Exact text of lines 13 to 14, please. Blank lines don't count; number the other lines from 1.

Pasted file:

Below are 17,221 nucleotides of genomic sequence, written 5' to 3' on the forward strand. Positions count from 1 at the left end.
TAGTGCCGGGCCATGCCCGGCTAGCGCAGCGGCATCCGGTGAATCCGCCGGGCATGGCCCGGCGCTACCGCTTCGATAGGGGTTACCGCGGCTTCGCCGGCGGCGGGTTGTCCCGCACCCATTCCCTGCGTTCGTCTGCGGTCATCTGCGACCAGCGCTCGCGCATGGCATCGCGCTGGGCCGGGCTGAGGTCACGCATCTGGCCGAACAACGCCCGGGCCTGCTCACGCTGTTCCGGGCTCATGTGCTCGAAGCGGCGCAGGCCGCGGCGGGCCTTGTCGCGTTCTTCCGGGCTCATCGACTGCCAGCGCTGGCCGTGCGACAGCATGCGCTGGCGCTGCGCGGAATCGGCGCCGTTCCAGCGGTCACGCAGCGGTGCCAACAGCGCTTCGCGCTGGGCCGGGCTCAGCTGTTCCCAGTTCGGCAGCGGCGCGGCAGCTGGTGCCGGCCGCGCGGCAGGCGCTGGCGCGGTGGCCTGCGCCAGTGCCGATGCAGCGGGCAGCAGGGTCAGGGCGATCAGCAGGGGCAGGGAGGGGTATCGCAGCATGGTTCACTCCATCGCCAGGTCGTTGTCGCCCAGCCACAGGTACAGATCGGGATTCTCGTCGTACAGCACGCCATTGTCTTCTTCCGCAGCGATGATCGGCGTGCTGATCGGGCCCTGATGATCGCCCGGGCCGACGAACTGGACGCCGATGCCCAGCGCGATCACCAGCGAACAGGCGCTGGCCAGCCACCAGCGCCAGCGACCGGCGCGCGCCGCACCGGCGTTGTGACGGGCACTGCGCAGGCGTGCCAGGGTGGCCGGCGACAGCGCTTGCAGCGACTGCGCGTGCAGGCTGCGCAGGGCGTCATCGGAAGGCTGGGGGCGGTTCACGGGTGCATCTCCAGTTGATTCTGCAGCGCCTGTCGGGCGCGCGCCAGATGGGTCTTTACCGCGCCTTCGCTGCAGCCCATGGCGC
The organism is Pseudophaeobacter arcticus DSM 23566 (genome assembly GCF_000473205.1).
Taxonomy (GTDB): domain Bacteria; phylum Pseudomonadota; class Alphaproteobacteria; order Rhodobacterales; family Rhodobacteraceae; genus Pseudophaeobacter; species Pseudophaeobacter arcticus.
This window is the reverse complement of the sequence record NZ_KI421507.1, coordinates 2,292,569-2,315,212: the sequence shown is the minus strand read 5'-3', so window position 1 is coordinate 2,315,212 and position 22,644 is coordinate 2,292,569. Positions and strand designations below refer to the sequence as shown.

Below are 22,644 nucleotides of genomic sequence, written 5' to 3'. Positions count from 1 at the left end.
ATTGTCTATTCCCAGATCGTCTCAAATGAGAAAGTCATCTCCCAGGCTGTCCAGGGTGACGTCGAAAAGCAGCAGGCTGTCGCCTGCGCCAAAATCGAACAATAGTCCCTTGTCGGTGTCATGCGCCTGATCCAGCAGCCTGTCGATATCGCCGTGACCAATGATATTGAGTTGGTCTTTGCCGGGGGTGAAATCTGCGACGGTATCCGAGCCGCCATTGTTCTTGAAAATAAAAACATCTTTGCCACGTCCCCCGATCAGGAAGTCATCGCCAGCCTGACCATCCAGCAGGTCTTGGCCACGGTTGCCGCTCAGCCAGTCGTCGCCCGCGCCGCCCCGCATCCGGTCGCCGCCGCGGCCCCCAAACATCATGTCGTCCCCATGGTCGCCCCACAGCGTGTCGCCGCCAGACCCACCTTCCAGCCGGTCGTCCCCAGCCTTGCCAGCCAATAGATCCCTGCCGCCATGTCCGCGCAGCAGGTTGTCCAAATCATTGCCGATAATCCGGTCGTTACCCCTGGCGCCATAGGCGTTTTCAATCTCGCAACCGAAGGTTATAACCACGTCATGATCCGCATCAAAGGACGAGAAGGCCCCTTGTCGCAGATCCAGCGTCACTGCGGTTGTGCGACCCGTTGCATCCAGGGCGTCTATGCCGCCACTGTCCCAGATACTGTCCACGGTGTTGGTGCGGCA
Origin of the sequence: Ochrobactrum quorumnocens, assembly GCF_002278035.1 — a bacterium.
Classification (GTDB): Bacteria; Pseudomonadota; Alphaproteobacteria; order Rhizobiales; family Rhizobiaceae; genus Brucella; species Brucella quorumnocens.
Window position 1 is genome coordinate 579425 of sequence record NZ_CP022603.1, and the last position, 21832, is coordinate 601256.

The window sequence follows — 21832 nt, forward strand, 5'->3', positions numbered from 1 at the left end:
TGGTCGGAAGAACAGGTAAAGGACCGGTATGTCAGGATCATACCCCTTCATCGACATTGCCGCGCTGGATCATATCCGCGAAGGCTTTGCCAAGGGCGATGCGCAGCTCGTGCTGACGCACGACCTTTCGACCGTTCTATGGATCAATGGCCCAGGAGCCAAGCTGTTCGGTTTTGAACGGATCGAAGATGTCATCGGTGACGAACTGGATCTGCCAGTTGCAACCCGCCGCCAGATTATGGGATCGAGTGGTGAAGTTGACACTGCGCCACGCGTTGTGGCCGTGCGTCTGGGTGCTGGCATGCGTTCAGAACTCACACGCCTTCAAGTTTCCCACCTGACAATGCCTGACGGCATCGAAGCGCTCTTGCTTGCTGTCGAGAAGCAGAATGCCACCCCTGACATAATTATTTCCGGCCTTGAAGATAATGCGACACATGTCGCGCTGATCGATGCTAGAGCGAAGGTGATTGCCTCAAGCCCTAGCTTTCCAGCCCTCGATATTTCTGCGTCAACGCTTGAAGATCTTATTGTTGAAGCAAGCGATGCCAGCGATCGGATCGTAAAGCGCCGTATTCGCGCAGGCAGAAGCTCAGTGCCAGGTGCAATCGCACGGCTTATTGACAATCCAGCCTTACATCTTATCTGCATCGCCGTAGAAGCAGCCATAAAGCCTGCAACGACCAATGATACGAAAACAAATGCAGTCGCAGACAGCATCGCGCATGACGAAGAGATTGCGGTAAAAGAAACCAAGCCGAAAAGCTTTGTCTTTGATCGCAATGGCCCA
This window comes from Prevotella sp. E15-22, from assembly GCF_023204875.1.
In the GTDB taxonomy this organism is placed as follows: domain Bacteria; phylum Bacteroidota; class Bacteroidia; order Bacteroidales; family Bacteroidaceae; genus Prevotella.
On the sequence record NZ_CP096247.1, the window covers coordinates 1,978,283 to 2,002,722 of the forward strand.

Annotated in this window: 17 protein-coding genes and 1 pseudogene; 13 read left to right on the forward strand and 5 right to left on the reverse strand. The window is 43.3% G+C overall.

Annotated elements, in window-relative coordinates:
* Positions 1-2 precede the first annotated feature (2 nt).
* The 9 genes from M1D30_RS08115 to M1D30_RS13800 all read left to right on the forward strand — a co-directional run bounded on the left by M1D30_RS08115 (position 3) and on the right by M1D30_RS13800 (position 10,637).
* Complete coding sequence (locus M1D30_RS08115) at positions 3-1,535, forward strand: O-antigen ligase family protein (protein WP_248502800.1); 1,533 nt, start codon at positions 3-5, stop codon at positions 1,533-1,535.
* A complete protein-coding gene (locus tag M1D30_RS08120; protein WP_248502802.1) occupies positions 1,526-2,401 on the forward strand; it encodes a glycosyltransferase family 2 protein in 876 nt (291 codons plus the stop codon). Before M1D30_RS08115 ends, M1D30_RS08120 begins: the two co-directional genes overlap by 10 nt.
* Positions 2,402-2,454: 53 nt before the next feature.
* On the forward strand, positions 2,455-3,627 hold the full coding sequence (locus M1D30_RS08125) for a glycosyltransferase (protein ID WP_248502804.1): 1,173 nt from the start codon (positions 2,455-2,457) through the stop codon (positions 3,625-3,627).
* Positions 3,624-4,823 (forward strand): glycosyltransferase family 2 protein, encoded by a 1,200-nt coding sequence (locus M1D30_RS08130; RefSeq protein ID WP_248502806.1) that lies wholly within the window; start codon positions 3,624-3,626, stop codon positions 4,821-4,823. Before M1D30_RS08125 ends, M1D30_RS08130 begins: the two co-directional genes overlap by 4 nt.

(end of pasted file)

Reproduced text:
This window comes from Prevotella sp. E15-22, from assembly GCF_023204875.1.
In the GTDB taxonomy this organism is placed as follows: domain Bacteria; phylum Bacteroidota; class Bacteroidia; order Bacteroidales; family Bacteroidaceae; genus Prevotella.